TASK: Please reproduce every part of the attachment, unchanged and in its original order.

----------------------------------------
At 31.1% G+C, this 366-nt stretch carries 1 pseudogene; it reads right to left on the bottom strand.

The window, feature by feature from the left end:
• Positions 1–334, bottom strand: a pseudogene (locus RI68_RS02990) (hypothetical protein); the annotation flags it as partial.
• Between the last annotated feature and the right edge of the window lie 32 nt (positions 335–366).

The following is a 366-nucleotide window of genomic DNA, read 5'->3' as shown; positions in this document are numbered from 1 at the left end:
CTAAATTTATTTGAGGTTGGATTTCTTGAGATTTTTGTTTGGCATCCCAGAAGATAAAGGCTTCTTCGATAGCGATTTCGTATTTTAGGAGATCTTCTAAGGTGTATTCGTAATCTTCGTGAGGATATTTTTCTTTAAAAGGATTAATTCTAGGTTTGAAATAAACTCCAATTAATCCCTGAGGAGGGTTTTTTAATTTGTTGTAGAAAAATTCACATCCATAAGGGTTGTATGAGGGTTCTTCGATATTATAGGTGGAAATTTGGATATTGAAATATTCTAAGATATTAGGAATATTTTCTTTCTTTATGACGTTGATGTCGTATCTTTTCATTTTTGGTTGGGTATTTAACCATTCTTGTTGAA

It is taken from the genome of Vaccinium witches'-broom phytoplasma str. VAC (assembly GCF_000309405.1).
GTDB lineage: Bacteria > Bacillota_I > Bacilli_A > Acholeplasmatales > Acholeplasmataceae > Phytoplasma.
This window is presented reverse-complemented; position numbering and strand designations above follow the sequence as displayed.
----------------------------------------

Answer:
At 31.1% G+C, this 366-nt stretch carries 1 pseudogene; it reads right to left on the bottom strand.

The window, feature by feature from the left end:
• Positions 1–334, bottom strand: a pseudogene (locus RI68_RS02990) (hypothetical protein); the annotation flags it as partial.
• Between the last annotated feature and the right edge of the window lie 32 nt (positions 335–366).

The following is a 366-nucleotide window of genomic DNA, read 5'->3' as shown; positions in this document are numbered from 1 at the left end:
CTAAATTTATTTGAGGTTGGATTTCTTGAGATTTTTGTTTGGCATCCCAGAAGATAAAGGCTTCTTCGATAGCGATTTCGTATTTTAGGAGATCTTCTAAGGTGTATTCGTAATCTTCGTGAGGATATTTTTCTTTAAAAGGATTAATTCTAGGTTTGAAATAAACTCCAATTAATCCCTGAGGAGGGTTTTTTAATTTGTTGTAGAAAAATTCACATCCATAAGGGTTGTATGAGGGTTCTTCGATATTATAGGTGGAAATTTGGATATTGAAATATTCTAAGATATTAGGAATATTTTCTTTCTTTATGACGTTGATGTCGTATCTTTTCATTTTTGGTTGGGTATTTAACCATTCTTGTTGAA

It is taken from the genome of Vaccinium witches'-broom phytoplasma str. VAC (assembly GCF_000309405.1).
GTDB lineage: Bacteria > Bacillota_I > Bacilli_A > Acholeplasmatales > Acholeplasmataceae > Phytoplasma.
This window is presented reverse-complemented; position numbering and strand designations above follow the sequence as displayed.